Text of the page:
Is Porting Your Mortgage the Right Decision?
Whether or not porting your mortgage is the right decision depends entirely on your personal and financial circumstances. There are many benefits to porting a mortgage, especially if your current interest rate is significantly lower than the new interest rates being offered. However, mortgage portability is not for everyone; doing research, checking your current mortgage agreement, and shopping around for mortgage providers to find the best rate will help you determine if mortgage portability is the right path for you.
Does porting your mortgage avoid early prepayment penalty?
Yes, porting your mortgage allows you to avoid all or a portion of penalties for breaking your mortgage.
Does porting your mortgage require a credit check?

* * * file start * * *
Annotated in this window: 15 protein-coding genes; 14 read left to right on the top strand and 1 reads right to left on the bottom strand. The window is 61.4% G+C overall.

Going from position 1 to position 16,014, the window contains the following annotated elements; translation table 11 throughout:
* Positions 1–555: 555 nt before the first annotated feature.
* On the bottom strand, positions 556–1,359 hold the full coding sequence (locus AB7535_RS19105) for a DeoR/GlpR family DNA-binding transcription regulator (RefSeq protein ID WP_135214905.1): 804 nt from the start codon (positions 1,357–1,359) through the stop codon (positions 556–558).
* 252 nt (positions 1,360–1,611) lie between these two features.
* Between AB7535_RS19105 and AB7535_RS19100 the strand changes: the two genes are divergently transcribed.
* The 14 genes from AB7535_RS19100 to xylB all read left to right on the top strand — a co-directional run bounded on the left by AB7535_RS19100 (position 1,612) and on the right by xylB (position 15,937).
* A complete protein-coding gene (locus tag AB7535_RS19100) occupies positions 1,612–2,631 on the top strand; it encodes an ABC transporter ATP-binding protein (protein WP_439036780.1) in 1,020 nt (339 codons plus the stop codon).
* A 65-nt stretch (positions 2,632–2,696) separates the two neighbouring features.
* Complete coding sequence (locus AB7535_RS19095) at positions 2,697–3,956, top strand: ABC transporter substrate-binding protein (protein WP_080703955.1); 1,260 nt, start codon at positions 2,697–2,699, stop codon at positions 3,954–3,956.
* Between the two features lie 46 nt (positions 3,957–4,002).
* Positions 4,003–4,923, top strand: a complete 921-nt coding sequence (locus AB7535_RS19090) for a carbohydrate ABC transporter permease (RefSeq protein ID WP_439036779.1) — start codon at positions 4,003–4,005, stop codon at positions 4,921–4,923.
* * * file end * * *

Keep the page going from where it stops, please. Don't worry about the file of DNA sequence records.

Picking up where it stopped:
When porting your mortgage, lenders will still assess you in the same way they do when you are getting a new mortgage. Checking your credit score is a part of this process.
Do you keep the same interest rate when porting your mortgage?
Yes, when you port your mortgage you are transferring your mortgage rate and terms to a new property. However, if you require a higher mortgage amount than your current remaining balance then a lender might blend your mortgage. This means that you will need a larger mortgage and will have to pay a new interest rate on the extra amount of your new mortgage.
Mortgage portability is a great way to save money on purchase when you move homes. If done right, porting your mortgage can provide financial flexibility and reduce the costs associated with buying a new home. As mortgage rates are on the rise, it may be worth taking a moment to consider whether or not to port your mortgage. We recommend using our mortgage calculator to compare current mortgage rates and see if it makes sense for you to port your mortgage.